Through washing-liquor distribution nozzles 14, 15 a washing liquor can be distributed over the filtered layer, for example at 14, and/or it may be redistributed in a counterflow at 15. For this purpose, the nozzle 15 may communicate through a duct 16 with a drain pump 12.

Further drain pumps 12 may conduct away the filtrate, for example at 17 and the concentrated washing liquor at 18.

A tissue-washing pump 19 with a duct 20 and a spraying pipe 21 is provided to clean the tissue of the filter belt by a tissue washing agent to remove residual solid substances, the main portion of which is delivered when the belt passes the roller 4.

An adjustable guide roller 22 constitutes, together with the guide roller 23, a belt stretching device. The roller 4 is driven.

In the partly developed view of FIG. 3 the parts corresponding with those of FIGS. 1 and 2 are designated by the same reference numerals.

The driving roller 4 is driven by an electric motor with a change-speed gear designated as a whole by 24. A scraper 25 is provided to remove substantially completely the filtered and, if desired, washed solid substances in the form of a cake from the filter belt.

The suction box elements 9 are provided with upwardly inclined sides and perforated bottom plates 26, which may be removable and which are held by supporting gratings 27.

Reference numeral 28 denotes the pneumatic cylinder for driving the train of suction box elements 9.

The duct connecting the vacuum tanks 10 in common with the exhaust pump is designated by 29.

Reference numeral 30 designates the outlet ducts for liquid to the drain pumps and 31 denotes the communications between the vacuum tanks and the vacuum closing members 8.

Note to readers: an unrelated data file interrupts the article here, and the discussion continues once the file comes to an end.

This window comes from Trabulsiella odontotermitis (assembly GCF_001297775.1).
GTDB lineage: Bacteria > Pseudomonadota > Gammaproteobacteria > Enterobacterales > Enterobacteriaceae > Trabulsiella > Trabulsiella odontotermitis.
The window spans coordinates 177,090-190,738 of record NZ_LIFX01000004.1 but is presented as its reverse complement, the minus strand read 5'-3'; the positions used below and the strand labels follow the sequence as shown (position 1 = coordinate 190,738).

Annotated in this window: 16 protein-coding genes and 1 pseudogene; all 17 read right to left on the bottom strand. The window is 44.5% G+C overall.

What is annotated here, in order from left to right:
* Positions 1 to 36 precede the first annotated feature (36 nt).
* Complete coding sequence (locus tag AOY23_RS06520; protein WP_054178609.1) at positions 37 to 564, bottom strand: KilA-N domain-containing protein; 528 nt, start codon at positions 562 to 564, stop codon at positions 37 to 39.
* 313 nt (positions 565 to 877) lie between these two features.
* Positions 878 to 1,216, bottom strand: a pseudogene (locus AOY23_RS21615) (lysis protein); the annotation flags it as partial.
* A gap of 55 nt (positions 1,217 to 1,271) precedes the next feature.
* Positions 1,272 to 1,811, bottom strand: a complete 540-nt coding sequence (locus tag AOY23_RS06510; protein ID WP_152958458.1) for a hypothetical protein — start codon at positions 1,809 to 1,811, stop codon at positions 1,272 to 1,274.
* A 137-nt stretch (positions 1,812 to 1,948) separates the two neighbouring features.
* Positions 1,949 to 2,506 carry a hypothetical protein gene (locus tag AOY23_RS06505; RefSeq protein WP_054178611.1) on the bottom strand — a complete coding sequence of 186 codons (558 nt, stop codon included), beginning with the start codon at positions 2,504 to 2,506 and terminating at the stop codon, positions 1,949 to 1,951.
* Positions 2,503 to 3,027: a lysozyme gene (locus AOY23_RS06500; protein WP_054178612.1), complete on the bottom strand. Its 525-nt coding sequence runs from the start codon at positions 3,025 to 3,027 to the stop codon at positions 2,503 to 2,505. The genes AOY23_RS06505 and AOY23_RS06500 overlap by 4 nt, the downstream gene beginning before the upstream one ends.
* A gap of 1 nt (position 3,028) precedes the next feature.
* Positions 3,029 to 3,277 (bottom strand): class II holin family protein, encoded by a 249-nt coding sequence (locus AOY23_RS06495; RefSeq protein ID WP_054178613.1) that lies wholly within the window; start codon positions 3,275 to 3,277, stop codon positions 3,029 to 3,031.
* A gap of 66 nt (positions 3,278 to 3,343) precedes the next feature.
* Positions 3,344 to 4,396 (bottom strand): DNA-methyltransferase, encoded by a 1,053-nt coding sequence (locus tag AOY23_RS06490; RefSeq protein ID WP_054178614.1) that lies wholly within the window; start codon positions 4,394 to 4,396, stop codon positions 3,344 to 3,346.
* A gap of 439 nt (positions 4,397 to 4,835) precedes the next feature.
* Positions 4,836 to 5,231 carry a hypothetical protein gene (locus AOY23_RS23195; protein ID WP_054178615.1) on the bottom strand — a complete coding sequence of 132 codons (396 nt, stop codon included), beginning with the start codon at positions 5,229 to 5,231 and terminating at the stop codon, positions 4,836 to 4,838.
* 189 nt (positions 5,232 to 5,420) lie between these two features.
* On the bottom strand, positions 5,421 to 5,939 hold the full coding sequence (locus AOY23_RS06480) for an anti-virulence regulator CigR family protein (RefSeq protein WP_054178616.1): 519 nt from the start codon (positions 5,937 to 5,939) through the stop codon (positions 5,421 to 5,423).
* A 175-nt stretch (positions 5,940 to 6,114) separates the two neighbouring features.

After the oscillating spraying pipe 21 has been passed by, the filter tissue can be further cleaned with the aid of a rotatable brush 32.

Above the portion of the filter belt near the driving roller 4 drying members (not shown) may be arranged. The whole device may be surrounded by a cabinet (not shown) for operation, for example, in a nitrogen atmosphere, for example, at excess pressure.

The filter belt may be arranged so as to be readily replaceable, for example, by means of a zipper (not shown).

A pneumatic tissue guiding device known from the textile industry prevents the filter belt from deviating sideways.

FIGS. 4 and 5 show furthermore a member for guiding the flat filter belt along the two upwardly inclined sides of the suction box elements.

FIG. 5 is a sectional view taken on the line V--V in FIG. 4 in the direction of the arrows.

After having passed over the upper guide roller 5 the filter belt is guided downwardly in inclined position under a rotatable cylinder 34, the two end faces of which are spherical; in this way the state of flat stress in the tissue is temporarily eliminated.

The slightly elastic filter belt 3 thus forms two upwardly inclined side strips 33, which match the corresponding sides of the suction box elements. In this way the layer of mixture, which is initially still liquid, is prevented from leaking away between the edges of the filter belt and the upright sides of the suction elements.

The nomogram of FIG. 6 serves for determining the dimensions of the filter belt and the speed of the belt. In FIG. 6,

fc = filtration factor

Q = slurry supply

Af = filtration surface

L = filter length

vb = speed of the belt

t = time of filtration

δ = thickness of the cake.


Data: For a given product the filtration periods, in accordance with Buchner tests, amount to 40, 110 and 280 sec. for cake thicknesses of 5, 10 and 15 mms respectively. The filtration factor fc, derived from the periods of time measured, is 1800, 1300 and 775 1/m2 h respectively.